Gritz

I recently purchased my first "new in box" rifle. It was a Rem. 700CDL. I love this gun. I am not sure if it was 1,000 worth of gun but I love it. I was surprised, after buying it, to learn how soft and fragile the floor plate and trigger guard were. I could scratch the paint off with my fingernail and the hinges rubbed off black paint. I could not believe that something that was a thousand dollars could have something so cheap put on it. Why not add 12 bucks to the price and make the floor plate stainless steel in the first place? Don't get me wrong. I love this gun. And I can NOT imagine that an extra 2 thousand dollars would make it 3 times the rifle. It would make it the same rifle that I would have to baby much more. I couldn't beat the groups I get now with anything and a custom shop for me would only be a place where I could go to burn all of those thousand dollar bills that I have laying around.

Shaky

I own a M700 in .338 Win.that was a product of their custom shop in 1992. This rifle was fitted with the most beautiful stock I have ever seen, and the fit to metal was flawless. I bought a VX111 scope and a Hogue stock at the same time, but I shot it in the factory stock first. Once sighted in, it shot a .75-3shot group and the next 2 opened it up to7/8". I have had this rifle a year and have shot it extensively,(I bought it used),the pretty stock is stored and I will leave it that way, but I know the rifle will shoot well in it if I should put it back on.
BTW, David, this rifle has a Rem. muzzle brake, and shoots to the same point of aim at 200yds. with or without the brake. I admit it is the only one I have ever seen do that, But it will.
I would never spend 3000 bucks for any rifle, and this one cost less than 1/3 that amount and I am thoroughly satisfied with it. But I say buy/shoot what you are happy with. I, myself, can only enjoy a firearm by shooting it. Often.

wgp

A custom rifle would be neat to have, but all of my guns get used and scratching up a $3K rifle would be hard on me. I went to the range yesterday and shot a 1/4" 100 yard group with a .25-06 Sendero,a 1" group with a similar out-of-the-box Sendero (cut down to 20") in .308 and my old 700 Classic in .30-06 shot its usual 1" group. All are out-of-the-box rifles with factory triggers and handloads they (obviously) like. Good enough for me.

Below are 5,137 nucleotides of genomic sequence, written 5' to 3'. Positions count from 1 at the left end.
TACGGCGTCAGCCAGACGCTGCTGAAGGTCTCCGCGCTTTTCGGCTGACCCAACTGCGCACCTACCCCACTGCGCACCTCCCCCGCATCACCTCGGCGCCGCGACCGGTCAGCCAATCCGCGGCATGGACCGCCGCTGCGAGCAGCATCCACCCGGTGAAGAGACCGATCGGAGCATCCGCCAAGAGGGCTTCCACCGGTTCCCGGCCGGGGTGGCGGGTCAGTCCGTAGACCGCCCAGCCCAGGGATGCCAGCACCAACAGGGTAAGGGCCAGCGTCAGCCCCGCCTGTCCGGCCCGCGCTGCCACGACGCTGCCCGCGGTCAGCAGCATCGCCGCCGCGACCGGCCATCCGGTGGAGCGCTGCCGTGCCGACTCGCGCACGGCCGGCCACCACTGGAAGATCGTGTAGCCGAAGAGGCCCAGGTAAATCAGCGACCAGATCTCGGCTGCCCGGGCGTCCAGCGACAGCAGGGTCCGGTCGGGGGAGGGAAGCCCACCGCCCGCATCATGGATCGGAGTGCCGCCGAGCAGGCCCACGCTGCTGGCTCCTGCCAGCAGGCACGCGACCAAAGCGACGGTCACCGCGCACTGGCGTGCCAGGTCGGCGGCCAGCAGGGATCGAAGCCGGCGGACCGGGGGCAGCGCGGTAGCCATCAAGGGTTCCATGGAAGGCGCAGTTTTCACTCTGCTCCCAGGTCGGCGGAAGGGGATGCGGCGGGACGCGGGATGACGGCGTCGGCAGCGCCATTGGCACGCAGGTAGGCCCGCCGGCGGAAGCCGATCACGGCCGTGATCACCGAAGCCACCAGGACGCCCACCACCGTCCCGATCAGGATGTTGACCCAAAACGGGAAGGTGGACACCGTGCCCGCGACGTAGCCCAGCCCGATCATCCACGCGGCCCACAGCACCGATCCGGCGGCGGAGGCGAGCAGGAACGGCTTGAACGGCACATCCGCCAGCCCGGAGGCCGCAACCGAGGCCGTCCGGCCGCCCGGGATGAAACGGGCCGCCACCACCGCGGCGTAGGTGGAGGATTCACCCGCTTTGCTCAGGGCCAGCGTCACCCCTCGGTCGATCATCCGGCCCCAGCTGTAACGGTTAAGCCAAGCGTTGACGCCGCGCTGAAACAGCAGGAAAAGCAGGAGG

ishawooa

A local gun shop has had a couple Remington M-700's from the custom shop for about two years. One is a 7 Rem Mag and the other a .375 H & H. They appear to be well made but extraordinarilary plain in appearance. This fact makes me believe that most prospective buyers simply feel that they are not getting their money's worth. Sooo they sit on the rack gathering dust. Too bad. I like the 7 but own a couple and have no use for the .375 as I consider it either not big enough or too large for my purposes. Maybe someday a knowing buyer will take them both. What they do sell a lot of are Kimbers in various calibers. Everyone seems to think that they are the best for the few hundred dollars they command over a Remington, at least in a hunting rifle, maybe not at the bench.
It appears that few good bulls were killed in the general elk season in NW Wyoming. The kid and I did not see a single one that we thought needed to take a bullet. Now it's on to the search for big bucks. Yep one will be probably shot at very very long range with the 7 mm custom superduper megamag a##buster just for fun. Don't be too concerned as it will be a one shot kill. If you listen closely on Saturday you might hear the shot. I sure hope I don't forget my earplugs when the kid pulls the trigger.